The Hazel Copper-Silver Mine, Culberson County, Texas

Abstract
The Hazel mine is one of the oldest mines in Texas and has been the largest copper-producing property in the State. The mine has a recorded production of over 1 million pounds of copper and over ½ million ounces of silver, and there are a number of years in which the mine was active but for which no figures are available. True production is in the neighborhood of 4 to 5 million ounces of silver and 1½ million pounds of copper. The Hazel mine is the most important of a group of mines and prospects known as the Allamoore—Van Horn copper district. This district lies within Culberson and Hudspeth counties in an area of pre-Cambrian rocks exposed between the scarp of the Sierra Diablo to the north and Beach and Baylor Mountains to the southeast and east. The district is bounded on the east and west by the approximate longitudes of Van Horn and Allamoore. The altitude is about 4,500 to 5,000 feet, climate is arid or semi-arid (generally less than 10 inches rain per year), and mining operations can be conducted all year. Water is obtained from wells or mine seeps. Vegetation is of a desert type and consists of various cacti, yucca, and thorny shrubs without suitable mine timber.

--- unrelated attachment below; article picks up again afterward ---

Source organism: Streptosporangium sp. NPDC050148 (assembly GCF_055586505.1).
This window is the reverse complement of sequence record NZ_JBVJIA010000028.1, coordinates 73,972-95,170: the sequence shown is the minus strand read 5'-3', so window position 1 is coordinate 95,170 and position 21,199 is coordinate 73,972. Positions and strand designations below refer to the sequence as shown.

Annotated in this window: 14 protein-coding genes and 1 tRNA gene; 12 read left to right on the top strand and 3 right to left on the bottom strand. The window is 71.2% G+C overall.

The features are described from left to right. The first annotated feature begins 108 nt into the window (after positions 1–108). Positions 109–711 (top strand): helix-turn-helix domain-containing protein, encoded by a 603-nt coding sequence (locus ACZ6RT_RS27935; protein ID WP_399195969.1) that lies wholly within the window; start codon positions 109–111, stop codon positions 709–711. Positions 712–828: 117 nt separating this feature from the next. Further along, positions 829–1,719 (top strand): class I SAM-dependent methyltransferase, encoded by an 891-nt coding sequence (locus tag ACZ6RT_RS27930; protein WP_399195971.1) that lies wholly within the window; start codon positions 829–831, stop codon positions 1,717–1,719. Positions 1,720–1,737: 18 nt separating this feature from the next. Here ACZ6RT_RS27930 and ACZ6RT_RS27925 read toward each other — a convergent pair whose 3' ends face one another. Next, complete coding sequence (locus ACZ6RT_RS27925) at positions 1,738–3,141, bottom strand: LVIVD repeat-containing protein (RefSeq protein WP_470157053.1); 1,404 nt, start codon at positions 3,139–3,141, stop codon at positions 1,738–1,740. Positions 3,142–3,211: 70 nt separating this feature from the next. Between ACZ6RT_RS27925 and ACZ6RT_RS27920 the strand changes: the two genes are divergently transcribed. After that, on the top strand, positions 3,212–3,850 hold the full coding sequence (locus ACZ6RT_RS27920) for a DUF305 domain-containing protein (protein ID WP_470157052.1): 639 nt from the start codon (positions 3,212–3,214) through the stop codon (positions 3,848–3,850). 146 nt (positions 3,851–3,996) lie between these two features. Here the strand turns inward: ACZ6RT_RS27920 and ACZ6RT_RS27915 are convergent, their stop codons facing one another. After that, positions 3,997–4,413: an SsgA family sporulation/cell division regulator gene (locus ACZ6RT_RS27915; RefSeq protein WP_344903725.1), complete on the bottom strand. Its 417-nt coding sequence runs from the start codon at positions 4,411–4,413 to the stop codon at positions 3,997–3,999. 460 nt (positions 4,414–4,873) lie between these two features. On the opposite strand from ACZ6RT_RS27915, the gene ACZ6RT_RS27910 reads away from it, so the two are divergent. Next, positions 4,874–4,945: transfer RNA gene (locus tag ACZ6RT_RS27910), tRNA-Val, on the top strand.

Authors
Peter T. FLawn
Citation

Flawn, P. T., 1952, The Hazel Copper-Silver Mine, Culberson County, Texas: The University of Texas at Austin, Bureau of Economic Geology, Report of Investigations No, 16, 23 p.

Code
RI016
ISSN
2475-367X
Number
16
Number of figures
4
Number of pages
23
Number of plates
7
Publisher
The University of Texas at Austin, Bureau of Economic Geology
Series
Report of Investigation
Year
1952